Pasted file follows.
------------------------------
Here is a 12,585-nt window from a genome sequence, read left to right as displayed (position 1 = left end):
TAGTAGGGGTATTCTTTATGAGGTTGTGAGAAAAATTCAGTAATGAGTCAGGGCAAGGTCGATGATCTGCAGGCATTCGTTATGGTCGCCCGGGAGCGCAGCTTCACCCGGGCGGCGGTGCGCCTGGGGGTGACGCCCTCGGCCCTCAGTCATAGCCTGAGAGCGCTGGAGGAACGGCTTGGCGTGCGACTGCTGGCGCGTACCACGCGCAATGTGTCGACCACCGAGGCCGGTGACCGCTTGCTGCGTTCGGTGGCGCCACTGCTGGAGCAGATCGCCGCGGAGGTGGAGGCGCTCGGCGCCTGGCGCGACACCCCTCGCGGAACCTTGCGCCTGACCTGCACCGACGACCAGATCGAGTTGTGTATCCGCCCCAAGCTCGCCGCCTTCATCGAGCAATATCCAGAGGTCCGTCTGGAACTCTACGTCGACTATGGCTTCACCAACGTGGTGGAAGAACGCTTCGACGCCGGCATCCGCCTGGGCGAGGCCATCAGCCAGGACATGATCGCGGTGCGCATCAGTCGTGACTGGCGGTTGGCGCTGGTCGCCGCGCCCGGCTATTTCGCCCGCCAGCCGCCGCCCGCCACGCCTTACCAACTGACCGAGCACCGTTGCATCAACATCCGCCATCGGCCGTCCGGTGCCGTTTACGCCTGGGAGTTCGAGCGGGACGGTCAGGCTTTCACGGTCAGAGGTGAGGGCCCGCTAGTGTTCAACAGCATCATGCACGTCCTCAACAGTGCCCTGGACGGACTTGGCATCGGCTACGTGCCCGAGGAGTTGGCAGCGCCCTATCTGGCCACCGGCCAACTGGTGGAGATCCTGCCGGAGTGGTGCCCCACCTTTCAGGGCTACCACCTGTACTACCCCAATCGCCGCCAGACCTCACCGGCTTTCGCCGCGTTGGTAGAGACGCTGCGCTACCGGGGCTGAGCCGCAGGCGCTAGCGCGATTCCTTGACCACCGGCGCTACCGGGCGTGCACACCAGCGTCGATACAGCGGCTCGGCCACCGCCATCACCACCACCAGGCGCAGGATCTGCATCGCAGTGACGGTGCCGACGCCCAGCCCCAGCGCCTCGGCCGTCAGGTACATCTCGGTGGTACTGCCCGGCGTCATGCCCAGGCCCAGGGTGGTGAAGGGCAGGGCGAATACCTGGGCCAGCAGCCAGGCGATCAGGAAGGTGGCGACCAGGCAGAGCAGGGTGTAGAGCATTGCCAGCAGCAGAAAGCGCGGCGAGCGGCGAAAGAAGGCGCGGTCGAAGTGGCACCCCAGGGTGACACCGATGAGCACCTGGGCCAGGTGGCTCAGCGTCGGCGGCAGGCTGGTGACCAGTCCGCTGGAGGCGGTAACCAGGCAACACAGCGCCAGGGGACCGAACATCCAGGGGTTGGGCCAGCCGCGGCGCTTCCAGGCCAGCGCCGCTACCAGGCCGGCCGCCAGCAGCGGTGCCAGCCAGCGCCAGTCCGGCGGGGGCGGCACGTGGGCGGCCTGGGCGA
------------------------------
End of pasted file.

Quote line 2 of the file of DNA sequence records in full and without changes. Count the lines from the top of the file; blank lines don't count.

TAGTAGGGGTATTCTTTATGAGGTTGTGAGAAAAATTCAGTAATGAGTCAGGGCAAGGTCGATGATCTGCAGGCATTCGTTATGGTCGCCCGGGAGCGCAGCTTCACCCGGGCGGCGGTGCGCCTGGGGGTGACGCCCTCGGCCCTCAGTCATAGCCTGAGAGCGCTGGAGGAACGGCTTGGCGTGCGACTGCTGGCGCGTACCACGCGCAATGTGTCGACCACCGAGGCCGGTGACCGCTTGCTGCGTTCGGTGGCGCCACTGCTGGAGCAGATCGCCGCGGAGGTGGAGGCGCTCGGCGCCTGGCGCGACACCCCTCGCGGAACCTTGCGCCTGACCTGCACCGACGACCAGATCGAGTTGTGTATCCGCCCCAAGCTCGCCGCCTTCATCGAGCAATATCCAGAGGTCCGTCTGGAACTCTACGTCGACTATGGCTTCACCAACGTGGTGGAAGAACGCTTCGACGCCGGCATCCGCCTGGGCGAGGCCATCAGCCAGGACATGATCGCGGTGCGCATCAGTCGTGACTGGCGGTTGGCGCTGGTCGCCGCGCCCGGCTATTTCGCCCGCCAGCCGCCGCCCGCCACGCCTTACCAACTGACCGAGCACCGTTGCATCAACATCCGCCATCGGCCGTCCGGTGCCGTTTACGCCTGGGAGTTCGAGCGGGACGGTCAGGCTTTCACGGTCAGAGGTGAGGGCCCGCTAGTGTTCAACAGCATCATGCACGTCCTCAACAGTGCCCTGGACGGACTTGGCATCGGCTACGTGCCCGAGGAGTTGGCAGCGCCCTATCTGGCCACCGGCCAACTGGTGGAGATCCTGCCGGAGTGGTGCCCCACCTTTCAGGGCTACCACCTGTACTACCCCAATCGCCGCCAGACCTCACCGGCTTTCGCCGCGTTGGTAGAGACGCTGCGCTACCGGGGCTGAGCCGCAGGCGCTAGCGCGATTCCTTGACCACCGGCGCTACCGGGCGTGCACACCAGCGTCGATACAGCGGCTCGGCCACCGCCATCACCACCACCAGGCGCAGGATCTGCATCGCAGTGACGGTGCCGACGCCCAGCCCCAGCGCCTCGGCCGTCAGGTACATCTCGGTGGTACTGCCCGGCGTCATGCCCAGGCCCAGGGTGGTGAAGGGCAGGGCGAATACCTGGGCCAGCAGCCAGGCGATCAGGAAGGTGGCGACCAGGCAGAGCAGGGTGTAGAGCATTGCCAGCAGCAGAAAGCGCGGCGAGCGGCGAAAGAAGGCGCGGTCGAAGTGGCACCCCAGGGTGACACCGATGAGCACCTGGGCCAGGTGGCTCAGCGTCGGCGGCAGGCTGGTGACCAGTCCGCTGGAGGCGGTAACCAGGCAACACAGCGCCAGGGGACCGAACATCCAGGGGTTGGGCCAGCCGCGGCGCTTCCAGGCCAGCGCCGCTACCAGGCCGGCCGCCAGCAGCGGTGCCAGCCAGCGCCAGTCCGGCGGGGGCGGCACGTGGGCGGCCTGGGCGA